I need to determine the KL-divergence between two Gaussians. I am comparing my results to these, but I can't reproduce their result. My result is obviously wrong, because the KL is not 0 for KL(p, p).

I wonder where I am doing a mistake and ask if anyone can spot it.

Let p(x)=N(ฮผ1,ฯƒ1) and q(x)=N(ฮผ2,ฯƒ2). From Bishop's PRML I know that


where integration is done over all real line, and that


so I restrict myself to โˆซp(x)logโกq(x)dx, which I can write out as


which can be separated into


Taking the log I get


where I separate the sums and get ฯƒ22 out of the integral.


Letting โŸจโŸฉ denote the expectation operator under p, I can rewrite this as


We know that var(x)=โŸจx2โŸฉโˆ’โŸจxโŸฉ2. Thus


and therefore


which I can put as


Putting everything together, I get to

Which is wrong since it equals 1 for two identical Gaussians.

Can anyone spot my error?


Thanks to mpiktas for clearing things up. The correct answer is:


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  • sorry for posting the incorrect answer in the first place. I just looked at xโˆ’ฮผ1 and immediately thought that the integral is zero. The point that it was squared completely missed my mind :) โ€“ mpiktas Feb 21 '11 at 12:02
  • what about the multi variate case? โ€“ user7001 Oct 23 '11 at 0:49
  • I have just seen in a research paper that kld should be $KL(p, q) = ยฝ * ((ฮผโ‚-ฮผโ‚‚)ยฒ + ฯƒโ‚ยฒ+ฯƒโ‚‚ยฒ) * ( (1/ฯƒโ‚ยฒ) + (1/ฯƒโ‚‚ยฒ) ) - 2 โ€“ skyde Aug 1 '13 at 14:26
  • 1
    I think there is a typo in your question, since I cannot validate it and it also seems that you used the correct version later in your question:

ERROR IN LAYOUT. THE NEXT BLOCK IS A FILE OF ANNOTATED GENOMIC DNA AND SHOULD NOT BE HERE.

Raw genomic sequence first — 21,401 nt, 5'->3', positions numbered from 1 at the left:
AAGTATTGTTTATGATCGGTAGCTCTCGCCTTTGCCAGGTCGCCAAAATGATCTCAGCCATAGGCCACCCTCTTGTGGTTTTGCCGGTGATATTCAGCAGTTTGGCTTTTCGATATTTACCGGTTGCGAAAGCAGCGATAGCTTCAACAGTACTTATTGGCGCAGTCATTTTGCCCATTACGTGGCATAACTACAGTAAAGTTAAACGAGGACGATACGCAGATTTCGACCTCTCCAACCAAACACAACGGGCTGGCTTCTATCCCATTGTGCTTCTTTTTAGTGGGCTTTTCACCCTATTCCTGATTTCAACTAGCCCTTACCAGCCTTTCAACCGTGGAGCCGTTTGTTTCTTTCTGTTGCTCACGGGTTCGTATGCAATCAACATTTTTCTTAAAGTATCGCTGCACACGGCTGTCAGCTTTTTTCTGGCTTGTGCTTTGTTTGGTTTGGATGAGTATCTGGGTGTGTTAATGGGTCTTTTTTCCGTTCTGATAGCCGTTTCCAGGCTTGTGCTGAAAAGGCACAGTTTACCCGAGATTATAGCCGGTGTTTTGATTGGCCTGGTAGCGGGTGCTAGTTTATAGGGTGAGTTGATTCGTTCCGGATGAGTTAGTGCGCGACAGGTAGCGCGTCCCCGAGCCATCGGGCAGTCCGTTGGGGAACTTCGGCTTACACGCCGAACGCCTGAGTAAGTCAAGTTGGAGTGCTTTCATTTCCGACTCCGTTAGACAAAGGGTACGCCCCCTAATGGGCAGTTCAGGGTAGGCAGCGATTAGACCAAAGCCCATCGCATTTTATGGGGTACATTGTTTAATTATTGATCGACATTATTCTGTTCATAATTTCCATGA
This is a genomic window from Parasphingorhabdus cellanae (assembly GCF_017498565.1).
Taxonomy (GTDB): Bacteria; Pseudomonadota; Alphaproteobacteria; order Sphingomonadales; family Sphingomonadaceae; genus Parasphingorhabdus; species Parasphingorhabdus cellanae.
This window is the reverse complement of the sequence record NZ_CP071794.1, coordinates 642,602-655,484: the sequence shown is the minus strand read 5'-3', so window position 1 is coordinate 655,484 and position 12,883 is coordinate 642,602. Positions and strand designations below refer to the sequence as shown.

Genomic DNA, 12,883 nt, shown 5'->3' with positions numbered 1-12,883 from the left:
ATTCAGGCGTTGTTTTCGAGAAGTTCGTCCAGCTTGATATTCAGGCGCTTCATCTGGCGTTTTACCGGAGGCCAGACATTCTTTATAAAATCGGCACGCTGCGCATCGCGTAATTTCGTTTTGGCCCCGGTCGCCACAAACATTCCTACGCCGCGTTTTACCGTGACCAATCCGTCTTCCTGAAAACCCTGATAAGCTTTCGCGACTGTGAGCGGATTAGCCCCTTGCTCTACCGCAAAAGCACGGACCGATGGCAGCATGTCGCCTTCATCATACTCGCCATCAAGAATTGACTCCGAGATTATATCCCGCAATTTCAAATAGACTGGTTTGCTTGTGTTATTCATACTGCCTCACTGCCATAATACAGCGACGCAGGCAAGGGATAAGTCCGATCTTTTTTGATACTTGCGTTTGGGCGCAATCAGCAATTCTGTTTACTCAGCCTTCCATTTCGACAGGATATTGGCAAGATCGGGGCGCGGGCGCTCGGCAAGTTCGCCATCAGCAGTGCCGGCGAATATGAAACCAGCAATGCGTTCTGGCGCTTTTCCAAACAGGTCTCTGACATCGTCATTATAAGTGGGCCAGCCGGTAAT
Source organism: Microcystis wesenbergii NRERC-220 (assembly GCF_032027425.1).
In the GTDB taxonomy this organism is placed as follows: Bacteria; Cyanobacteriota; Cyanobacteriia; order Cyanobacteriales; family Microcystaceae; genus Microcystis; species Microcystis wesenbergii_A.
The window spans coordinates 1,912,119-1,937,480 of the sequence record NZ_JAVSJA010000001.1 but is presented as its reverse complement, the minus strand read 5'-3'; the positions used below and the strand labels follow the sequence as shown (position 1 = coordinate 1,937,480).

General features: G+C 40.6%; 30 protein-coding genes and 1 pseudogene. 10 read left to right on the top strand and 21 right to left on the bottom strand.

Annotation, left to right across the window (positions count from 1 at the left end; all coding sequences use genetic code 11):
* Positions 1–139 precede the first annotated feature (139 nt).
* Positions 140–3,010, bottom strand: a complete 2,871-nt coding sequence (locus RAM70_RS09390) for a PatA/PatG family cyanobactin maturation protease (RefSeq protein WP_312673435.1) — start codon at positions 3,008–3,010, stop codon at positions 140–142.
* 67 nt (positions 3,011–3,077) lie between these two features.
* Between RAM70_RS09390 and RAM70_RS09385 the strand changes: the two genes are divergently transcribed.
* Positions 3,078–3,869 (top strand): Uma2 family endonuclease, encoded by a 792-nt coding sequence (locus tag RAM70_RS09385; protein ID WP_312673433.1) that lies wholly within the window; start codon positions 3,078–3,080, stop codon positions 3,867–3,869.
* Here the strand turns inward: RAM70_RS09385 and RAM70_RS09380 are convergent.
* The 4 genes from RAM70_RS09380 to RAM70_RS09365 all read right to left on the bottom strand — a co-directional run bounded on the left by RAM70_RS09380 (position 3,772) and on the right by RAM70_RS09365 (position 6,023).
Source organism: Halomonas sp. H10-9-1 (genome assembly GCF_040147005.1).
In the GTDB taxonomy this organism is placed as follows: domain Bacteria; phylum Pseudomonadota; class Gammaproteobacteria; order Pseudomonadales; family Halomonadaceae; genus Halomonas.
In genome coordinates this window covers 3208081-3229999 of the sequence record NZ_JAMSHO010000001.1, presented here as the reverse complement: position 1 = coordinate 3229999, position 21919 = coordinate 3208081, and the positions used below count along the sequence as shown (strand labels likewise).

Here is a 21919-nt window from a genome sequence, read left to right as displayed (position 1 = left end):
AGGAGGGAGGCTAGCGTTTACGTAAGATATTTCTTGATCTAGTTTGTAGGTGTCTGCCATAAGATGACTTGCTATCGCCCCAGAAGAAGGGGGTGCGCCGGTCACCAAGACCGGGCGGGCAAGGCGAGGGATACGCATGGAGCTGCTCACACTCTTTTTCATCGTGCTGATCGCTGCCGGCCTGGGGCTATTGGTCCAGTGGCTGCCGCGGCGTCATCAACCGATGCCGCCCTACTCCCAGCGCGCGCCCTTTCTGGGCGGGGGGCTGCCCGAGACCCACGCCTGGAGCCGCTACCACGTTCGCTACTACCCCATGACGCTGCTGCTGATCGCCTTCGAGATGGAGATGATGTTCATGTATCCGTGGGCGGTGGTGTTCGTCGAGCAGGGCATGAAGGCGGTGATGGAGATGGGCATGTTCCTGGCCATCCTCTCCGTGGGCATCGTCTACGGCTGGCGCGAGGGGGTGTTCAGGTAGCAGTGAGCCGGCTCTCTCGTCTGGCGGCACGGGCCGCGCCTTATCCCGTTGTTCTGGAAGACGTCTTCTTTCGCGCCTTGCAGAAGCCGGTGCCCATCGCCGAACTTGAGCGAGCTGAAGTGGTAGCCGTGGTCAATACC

I think it should be (note the minus):
    I tried to edit your question and got banned for it, so maybe do it yourself.
    โ€“ y-spreen Jan 25 '18 at 13:49
  • The answer is also in my 1996 paper on Intrinsic losses. โ€“ Xi'an Mar 29 '18 at 20:27

OK, my bad. The error is in the last equation:


Note the missing โˆ’12. The last line becomes zero when ฮผ1=ฮผ2 and ฯƒ1=ฯƒ2.

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  • @mpiktas I meant the question really - bayerj Is a well published researcher and I'm an undergrad. Nice to see that even the smart guys fall back to asking on the internet sometimes :) โ€“ N. McA. Apr 5 '16 at 10:19
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    is p ฮผ1ฯƒ1 or ฮผ2ฯƒ2 โ€“ Kong Jan 20 '18 at 23:41

I did not have a look at your calculation but here is mine with a lot of details. Suppose p is the density of a normal random variable with mean ฮผ1 and variance ฯƒ12, and that q is the density of a normal random variable with mean ฮผ2 and variance ฯƒ22. The Kullback-Leibler distance from q to p is:


=โˆซ[โˆ’12logโก(2ฯ€)โˆ’logโก(ฯƒ1)โˆ’12(xโˆ’ฮผ1ฯƒ1)2+12logโก(2ฯ€)+logโก(ฯƒ2)+12(xโˆ’ฮผ2ฯƒ2)2] ร—12ฯ€ฯƒ1expโก[โˆ’12(xโˆ’ฮผ1ฯƒ1)2]dx

=โˆซ{logโก(ฯƒ2ฯƒ1)+12[(xโˆ’ฮผ2ฯƒ2)2โˆ’(xโˆ’ฮผ1ฯƒ1)2]} ร—12ฯ€ฯƒ1expโก[โˆ’12(xโˆ’ฮผ1ฯƒ1)2]dx




(Now note that (Xโˆ’ฮผ2)2=(Xโˆ’ฮผ1+ฮผ1โˆ’ฮผ2)2=(Xโˆ’ฮผ1)2+2(Xโˆ’ฮผ1)(ฮผ1โˆ’ฮผ2)+(ฮผ1โˆ’ฮผ2)2)



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protected by kjetil b halvorsen Nov 10 '18 at 21:59

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